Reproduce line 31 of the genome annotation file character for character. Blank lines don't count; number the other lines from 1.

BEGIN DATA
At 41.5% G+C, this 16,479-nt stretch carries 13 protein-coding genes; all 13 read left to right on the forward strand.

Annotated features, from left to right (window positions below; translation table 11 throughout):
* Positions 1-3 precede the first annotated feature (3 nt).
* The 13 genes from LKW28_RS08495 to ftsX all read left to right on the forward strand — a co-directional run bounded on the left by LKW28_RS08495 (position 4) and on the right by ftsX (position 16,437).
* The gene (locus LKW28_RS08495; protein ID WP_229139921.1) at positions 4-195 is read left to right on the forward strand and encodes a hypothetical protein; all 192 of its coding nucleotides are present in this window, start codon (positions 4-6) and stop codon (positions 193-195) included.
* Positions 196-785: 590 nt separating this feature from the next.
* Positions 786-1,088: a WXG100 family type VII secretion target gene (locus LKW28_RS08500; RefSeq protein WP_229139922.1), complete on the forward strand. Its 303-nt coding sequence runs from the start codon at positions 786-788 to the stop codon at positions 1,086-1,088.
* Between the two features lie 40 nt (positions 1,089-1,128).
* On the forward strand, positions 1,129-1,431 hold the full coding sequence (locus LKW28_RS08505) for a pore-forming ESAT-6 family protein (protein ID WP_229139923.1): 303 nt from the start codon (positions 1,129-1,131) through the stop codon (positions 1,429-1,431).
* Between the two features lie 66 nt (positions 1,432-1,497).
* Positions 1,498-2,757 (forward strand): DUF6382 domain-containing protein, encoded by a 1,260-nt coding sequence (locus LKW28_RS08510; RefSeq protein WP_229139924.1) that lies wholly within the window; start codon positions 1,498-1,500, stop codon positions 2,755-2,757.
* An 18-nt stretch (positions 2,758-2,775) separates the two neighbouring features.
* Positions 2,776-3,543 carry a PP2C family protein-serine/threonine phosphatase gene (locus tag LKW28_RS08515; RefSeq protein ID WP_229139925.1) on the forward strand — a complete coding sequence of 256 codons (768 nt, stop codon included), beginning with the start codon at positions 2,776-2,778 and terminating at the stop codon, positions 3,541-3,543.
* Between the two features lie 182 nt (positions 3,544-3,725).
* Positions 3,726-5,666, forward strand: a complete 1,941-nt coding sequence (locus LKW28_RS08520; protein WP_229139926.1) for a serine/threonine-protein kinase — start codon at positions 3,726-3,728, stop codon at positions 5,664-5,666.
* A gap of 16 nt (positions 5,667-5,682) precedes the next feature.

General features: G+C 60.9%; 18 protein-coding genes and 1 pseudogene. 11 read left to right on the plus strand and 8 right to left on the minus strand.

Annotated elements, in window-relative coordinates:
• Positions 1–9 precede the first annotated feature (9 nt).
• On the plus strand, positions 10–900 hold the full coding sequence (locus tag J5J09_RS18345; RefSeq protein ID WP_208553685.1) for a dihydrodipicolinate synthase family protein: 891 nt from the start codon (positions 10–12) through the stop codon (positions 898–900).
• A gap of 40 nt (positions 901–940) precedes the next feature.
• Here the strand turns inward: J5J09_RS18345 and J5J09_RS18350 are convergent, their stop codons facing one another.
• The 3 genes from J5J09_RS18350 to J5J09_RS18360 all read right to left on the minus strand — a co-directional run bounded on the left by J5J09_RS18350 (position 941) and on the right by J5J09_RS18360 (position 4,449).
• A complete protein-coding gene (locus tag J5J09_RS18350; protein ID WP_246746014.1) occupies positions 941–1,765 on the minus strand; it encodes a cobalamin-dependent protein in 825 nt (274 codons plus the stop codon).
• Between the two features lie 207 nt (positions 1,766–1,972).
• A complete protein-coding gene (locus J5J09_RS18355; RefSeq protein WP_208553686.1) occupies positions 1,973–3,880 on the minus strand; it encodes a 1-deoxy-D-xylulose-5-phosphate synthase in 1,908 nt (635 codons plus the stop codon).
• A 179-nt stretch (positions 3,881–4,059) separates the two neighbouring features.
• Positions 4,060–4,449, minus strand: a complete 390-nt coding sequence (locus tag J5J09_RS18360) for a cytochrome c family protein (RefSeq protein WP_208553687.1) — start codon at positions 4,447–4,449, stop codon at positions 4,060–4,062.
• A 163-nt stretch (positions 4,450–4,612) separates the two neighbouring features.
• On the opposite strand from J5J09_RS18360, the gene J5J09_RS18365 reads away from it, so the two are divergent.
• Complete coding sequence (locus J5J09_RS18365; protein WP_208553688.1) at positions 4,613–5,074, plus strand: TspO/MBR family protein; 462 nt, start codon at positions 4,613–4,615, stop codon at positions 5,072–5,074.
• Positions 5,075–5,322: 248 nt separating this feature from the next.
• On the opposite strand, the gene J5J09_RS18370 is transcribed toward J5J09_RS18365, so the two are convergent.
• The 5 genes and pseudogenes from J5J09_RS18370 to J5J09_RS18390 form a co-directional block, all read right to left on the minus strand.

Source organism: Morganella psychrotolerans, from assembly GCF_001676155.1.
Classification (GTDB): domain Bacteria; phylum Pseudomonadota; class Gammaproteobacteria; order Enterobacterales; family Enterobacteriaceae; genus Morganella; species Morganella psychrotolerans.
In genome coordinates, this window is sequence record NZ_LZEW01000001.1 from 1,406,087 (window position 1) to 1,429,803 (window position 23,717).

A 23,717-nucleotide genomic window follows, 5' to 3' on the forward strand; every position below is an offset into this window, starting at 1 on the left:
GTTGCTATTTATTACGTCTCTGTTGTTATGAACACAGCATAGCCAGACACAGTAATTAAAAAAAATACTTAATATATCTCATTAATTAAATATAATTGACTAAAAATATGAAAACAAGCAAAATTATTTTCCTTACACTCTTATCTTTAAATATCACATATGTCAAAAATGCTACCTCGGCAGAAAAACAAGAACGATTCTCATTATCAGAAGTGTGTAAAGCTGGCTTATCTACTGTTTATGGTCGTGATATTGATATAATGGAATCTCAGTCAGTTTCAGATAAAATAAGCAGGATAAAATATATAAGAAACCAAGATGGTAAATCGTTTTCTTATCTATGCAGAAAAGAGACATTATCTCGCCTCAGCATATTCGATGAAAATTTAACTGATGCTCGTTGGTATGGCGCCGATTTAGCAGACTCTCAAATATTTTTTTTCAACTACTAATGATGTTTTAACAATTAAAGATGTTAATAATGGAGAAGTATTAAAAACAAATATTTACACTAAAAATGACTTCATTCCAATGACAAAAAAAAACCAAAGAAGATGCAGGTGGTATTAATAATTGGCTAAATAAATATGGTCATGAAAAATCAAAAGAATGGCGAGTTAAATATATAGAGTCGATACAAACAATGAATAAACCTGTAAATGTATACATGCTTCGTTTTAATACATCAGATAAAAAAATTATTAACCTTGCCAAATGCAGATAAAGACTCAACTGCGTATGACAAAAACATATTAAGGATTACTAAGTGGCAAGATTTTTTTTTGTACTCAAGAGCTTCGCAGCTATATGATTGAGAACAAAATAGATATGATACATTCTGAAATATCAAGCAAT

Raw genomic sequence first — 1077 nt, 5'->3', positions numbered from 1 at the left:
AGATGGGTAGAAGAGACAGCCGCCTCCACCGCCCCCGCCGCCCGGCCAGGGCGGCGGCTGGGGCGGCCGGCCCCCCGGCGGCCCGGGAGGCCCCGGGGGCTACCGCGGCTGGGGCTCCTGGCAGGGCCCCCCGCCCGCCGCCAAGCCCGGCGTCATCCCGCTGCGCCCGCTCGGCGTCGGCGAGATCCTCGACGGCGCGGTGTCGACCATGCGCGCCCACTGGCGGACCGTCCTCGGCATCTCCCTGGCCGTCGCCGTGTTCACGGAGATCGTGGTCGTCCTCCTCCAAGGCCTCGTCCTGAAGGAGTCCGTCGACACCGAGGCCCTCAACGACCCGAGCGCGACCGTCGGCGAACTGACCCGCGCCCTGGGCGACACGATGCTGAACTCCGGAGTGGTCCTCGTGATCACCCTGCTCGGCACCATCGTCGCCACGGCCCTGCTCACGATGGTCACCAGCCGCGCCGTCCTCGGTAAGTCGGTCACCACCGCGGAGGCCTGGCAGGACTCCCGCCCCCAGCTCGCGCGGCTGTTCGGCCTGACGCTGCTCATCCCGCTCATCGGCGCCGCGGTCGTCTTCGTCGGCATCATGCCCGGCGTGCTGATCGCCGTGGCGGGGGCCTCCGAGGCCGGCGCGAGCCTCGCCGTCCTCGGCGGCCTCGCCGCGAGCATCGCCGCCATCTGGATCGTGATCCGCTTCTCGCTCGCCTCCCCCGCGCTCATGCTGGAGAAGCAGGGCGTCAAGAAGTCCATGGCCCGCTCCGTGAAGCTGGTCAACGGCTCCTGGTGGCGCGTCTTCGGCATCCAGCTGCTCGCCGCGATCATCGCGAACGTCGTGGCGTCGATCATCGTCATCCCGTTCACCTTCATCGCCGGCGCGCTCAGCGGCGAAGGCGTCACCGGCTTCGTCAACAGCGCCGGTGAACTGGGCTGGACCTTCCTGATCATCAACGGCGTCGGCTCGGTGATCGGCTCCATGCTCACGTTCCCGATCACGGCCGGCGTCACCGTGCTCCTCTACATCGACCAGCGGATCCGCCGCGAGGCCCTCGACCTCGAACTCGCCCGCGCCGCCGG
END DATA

• Complete coding sequence (locus J5J09_RS18365; protein WP_208553688.1) at positions 4,613–5,074, plus strand: TspO/MBR family protein; 462 nt, start codon at positions 4,613–4,615, stop codon at positions 5,072–5,074.